Paris Jackson

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Paris Jackson did not really want to die.

Such is the opinion of Randall Sullivan, who delved into Michael Jackson's personal life for the 2012 exposé Untouchable: The Strange Life and Death of Michael Jackson and now says that the 15-year-old's hospitalization following an overdose was "a suicidal gesture, not a suicide attempt."

"The intent may have been to get attention, or to express dismay, or to protest her circumstances. It may have been all three," Sullivan tells E! News. "The intent wasn't to kill herself. I hope the media and the public will let Paris and those who care about her sort it out on their own, without subjecting her to either fawning sympathy or sneering mockery."

Sources close to Paris and her family have told E! News since her hospitalization Wednesday morning that the teen had been increasingly depressed recently for various reasons, including a rift with her older brother, Prince, over her rekindled relationship with their biological mother, Debbie Rowe, and problems with bullying at her high school.

We've also been told that Paris is, understandably, still dealing with emotions stemming from her famous father's death nearly four years ago.

"Whatever might have been said about the man, Michael was a devoted father to those kids," Sullivan says. "And when they lost him, they lost the only parent they had ever known. At the same time, they were abruptly exposed to ideas and information about their father and about their origins that they had no notion of previously.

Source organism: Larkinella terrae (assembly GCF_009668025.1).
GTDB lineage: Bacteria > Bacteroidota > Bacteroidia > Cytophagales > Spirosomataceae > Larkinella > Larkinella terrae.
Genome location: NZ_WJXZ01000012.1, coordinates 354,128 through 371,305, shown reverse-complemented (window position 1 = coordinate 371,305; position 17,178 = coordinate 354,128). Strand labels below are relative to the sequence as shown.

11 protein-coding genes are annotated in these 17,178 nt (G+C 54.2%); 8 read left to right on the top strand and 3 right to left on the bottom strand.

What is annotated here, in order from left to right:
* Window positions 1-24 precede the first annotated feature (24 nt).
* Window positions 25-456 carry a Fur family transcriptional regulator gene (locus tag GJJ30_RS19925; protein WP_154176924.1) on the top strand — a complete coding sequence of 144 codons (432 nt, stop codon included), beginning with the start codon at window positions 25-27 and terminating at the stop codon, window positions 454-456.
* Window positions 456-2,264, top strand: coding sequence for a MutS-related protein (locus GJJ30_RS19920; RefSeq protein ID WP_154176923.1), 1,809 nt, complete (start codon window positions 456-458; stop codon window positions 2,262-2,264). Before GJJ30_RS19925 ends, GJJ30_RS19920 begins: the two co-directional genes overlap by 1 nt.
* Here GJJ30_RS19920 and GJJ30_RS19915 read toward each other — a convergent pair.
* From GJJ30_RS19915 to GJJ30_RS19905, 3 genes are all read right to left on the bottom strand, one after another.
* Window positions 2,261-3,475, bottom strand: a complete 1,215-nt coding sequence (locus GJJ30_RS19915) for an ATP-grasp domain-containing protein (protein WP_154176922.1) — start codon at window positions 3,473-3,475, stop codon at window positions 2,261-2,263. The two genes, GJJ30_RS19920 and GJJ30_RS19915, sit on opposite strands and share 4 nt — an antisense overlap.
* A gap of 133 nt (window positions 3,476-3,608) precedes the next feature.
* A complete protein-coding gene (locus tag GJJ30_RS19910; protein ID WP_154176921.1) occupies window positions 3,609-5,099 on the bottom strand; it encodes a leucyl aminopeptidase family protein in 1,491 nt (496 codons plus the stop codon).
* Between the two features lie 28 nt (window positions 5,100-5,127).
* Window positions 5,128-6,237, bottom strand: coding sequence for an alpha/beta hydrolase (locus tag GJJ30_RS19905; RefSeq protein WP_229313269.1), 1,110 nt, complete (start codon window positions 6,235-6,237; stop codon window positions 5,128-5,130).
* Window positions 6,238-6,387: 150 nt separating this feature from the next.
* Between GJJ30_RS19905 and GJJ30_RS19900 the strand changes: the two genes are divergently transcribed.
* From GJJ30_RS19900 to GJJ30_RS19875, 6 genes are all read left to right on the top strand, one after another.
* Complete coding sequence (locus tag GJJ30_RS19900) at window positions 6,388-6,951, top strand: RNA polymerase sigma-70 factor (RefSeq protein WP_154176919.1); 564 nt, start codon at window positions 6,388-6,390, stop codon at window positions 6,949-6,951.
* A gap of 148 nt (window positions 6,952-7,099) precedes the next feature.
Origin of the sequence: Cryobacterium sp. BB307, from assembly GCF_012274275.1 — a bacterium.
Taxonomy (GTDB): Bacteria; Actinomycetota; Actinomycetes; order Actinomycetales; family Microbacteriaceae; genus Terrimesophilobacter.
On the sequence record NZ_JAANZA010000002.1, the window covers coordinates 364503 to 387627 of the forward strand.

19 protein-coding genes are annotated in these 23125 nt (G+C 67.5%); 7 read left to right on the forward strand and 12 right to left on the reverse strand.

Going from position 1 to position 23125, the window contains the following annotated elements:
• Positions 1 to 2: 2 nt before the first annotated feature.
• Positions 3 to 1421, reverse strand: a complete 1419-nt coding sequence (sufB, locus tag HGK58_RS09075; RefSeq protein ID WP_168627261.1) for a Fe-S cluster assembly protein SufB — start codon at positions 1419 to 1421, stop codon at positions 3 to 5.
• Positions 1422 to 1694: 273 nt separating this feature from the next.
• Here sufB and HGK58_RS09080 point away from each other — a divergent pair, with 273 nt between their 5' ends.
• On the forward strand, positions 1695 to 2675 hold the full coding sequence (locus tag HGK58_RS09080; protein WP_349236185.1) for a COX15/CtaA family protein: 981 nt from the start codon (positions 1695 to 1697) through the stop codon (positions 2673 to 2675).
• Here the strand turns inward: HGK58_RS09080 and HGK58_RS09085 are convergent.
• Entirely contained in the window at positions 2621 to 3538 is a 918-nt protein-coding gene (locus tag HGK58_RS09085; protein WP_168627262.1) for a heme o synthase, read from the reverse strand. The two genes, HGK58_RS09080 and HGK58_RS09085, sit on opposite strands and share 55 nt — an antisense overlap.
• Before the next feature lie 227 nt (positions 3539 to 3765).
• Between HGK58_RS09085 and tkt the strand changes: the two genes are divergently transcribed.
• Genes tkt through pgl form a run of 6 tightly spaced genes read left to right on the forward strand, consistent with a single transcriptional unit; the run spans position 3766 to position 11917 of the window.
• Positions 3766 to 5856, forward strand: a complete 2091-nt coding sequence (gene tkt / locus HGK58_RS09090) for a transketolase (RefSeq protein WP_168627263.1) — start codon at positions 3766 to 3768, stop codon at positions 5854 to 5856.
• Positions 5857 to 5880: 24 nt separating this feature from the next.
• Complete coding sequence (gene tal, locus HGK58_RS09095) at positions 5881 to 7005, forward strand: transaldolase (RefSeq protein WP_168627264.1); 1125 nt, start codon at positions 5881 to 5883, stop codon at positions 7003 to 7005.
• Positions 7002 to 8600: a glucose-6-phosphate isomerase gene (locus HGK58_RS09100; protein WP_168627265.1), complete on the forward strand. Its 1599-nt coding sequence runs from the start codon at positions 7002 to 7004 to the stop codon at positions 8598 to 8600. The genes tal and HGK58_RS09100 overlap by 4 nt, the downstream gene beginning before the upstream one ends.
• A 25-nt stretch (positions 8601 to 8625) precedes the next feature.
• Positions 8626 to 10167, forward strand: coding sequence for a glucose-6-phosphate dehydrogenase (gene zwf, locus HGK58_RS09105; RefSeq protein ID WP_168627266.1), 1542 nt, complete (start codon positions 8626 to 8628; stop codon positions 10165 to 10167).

PHOTOS: Troubled celebrity kids

"They also suddenly became the most closely examined children their age on the planet—not to mention the heirs to a billion dollar-plus fortune that has been the subject of considerable infighting among the members of the Jackson family."

A judge made Paris, Prince and Blanket's first cousin T.J. Jackson their legal coguardian back in August after some members of the family expressed concern that their grandmother, Katherine Jackson, shouldn't be their sole caretaker.

Court documents have shown that T.J. gets $9,000 a month from Michael's estate to help look after his cousins. A source told E! News today, meanwhile, that while he does not live with them, he visits with them at their grandmother's Calabasas home two to three times a week.

L.A. County's Department of Children and Family Services, which checks in on the family regularly (a routine matter when there are court-appointed guardians), is reportedly investigating the circumstances of their current homelife in the wake of Paris' hospitalization.

Sullivan says that it's impossible to "imagine the wringer of invasive scrutiny and wheedling manipulation" that Paris "has been put through during the past four years simply by virtue of her existence."

"To cite just a single recent example," he continues, "Paris was forced a few months ago to endure a deposition by the attorneys for AEG Live, in connection to the wrongful death lawsuit case now being tried in Los Angeles, and advised that she might be called as a witness by the defense.

"The pressures created by a situation like hers are unfathomable to most people, myself included. What we do know, though, is how difficult it is to be 15. I hope that Paris is allowed to recover in private, to move on with her life and to put this event behind her."

—Reporting by Holly Passalaqua

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